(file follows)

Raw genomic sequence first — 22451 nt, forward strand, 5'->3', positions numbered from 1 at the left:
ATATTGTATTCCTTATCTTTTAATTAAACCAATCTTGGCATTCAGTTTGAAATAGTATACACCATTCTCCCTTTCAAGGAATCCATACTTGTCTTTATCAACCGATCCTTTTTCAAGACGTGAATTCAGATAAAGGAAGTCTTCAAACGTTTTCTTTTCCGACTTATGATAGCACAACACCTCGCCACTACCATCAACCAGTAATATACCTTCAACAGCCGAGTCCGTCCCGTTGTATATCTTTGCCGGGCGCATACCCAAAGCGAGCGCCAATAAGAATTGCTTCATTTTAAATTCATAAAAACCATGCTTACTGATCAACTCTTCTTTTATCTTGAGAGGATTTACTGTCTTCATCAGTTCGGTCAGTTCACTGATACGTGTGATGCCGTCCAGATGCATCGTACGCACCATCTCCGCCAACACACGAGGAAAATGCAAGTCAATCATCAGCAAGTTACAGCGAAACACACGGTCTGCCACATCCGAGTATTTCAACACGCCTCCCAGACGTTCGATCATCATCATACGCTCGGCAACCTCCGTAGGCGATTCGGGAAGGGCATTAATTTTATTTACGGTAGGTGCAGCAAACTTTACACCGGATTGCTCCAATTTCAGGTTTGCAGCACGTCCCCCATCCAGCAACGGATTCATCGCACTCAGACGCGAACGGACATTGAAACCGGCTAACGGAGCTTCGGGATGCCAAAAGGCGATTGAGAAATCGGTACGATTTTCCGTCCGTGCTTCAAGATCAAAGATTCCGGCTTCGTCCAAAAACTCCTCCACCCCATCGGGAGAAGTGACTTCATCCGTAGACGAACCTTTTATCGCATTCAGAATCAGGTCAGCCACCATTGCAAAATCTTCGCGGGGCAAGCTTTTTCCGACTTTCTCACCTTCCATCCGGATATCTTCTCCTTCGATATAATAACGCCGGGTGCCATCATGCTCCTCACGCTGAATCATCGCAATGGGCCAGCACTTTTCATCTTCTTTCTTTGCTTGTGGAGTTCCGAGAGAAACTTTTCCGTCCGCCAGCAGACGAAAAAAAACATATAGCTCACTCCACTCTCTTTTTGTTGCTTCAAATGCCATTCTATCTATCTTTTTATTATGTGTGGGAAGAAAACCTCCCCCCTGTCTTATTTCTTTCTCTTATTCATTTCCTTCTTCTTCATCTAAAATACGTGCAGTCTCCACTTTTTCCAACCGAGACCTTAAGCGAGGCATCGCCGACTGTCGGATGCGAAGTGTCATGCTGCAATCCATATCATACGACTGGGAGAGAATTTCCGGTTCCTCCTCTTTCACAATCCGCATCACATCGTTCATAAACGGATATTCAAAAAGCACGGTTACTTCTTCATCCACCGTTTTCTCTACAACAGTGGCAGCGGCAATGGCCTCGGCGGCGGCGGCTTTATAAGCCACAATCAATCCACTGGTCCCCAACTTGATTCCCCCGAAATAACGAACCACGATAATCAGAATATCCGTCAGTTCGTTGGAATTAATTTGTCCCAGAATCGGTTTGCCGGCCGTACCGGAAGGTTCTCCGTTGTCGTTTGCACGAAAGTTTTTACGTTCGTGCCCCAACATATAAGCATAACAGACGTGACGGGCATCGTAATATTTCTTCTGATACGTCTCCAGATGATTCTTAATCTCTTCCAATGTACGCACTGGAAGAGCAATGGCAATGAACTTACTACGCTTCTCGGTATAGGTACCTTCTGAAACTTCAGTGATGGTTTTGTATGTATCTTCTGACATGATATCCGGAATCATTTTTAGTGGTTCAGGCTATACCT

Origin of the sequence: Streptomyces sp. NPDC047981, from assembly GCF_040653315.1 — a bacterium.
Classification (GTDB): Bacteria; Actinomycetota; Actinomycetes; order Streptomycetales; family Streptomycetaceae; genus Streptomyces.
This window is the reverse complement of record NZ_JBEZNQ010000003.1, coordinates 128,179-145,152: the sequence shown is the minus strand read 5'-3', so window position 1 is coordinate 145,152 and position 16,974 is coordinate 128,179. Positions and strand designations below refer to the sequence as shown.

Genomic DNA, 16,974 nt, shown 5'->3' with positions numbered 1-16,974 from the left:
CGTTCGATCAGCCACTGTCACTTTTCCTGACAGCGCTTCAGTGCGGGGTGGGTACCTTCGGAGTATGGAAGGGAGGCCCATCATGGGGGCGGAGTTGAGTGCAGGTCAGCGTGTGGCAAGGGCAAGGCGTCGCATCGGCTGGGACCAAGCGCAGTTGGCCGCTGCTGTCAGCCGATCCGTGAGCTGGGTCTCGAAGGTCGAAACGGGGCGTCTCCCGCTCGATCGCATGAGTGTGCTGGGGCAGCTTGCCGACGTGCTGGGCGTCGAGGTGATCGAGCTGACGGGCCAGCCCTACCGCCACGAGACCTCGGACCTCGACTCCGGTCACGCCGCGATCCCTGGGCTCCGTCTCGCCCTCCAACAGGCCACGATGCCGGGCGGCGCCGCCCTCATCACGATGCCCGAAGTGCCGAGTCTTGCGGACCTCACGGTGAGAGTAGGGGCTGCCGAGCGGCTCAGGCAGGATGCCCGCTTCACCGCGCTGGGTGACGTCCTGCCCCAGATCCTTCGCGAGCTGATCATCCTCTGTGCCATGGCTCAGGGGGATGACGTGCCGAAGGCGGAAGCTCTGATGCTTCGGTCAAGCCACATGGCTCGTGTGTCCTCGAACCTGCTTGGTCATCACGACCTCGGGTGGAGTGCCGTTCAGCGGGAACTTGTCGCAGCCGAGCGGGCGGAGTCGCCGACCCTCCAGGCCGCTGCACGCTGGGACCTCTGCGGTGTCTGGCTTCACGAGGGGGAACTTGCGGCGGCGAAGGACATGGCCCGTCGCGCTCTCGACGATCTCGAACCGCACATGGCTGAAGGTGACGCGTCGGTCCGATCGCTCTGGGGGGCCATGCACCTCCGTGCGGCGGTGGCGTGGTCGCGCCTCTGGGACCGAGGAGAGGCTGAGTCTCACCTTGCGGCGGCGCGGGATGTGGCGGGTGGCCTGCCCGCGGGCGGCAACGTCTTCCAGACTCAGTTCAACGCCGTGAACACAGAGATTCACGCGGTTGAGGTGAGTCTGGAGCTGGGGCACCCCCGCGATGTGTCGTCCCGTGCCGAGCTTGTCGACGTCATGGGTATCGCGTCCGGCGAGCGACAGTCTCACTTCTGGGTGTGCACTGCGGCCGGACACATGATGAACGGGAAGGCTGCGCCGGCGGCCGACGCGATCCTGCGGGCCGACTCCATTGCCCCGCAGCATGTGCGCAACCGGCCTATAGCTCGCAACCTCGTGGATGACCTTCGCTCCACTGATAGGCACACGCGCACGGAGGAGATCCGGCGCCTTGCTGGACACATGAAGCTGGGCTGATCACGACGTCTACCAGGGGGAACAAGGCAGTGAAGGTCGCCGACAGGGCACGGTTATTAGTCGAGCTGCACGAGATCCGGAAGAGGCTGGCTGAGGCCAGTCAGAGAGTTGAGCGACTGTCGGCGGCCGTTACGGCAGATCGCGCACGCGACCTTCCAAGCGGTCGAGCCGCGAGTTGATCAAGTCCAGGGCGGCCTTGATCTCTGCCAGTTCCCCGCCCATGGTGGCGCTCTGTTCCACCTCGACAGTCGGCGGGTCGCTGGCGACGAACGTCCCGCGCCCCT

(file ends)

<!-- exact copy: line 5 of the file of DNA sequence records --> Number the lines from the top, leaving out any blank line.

This window is the reverse complement of record NZ_JBEZNQ010000003.1, coordinates 128,179-145,152: the sequence shown is the minus strand read 5'-3', so window position 1 is coordinate 145,152 and position 16,974 is coordinate 128,179. Positions and strand designations below refer to the sequence as shown.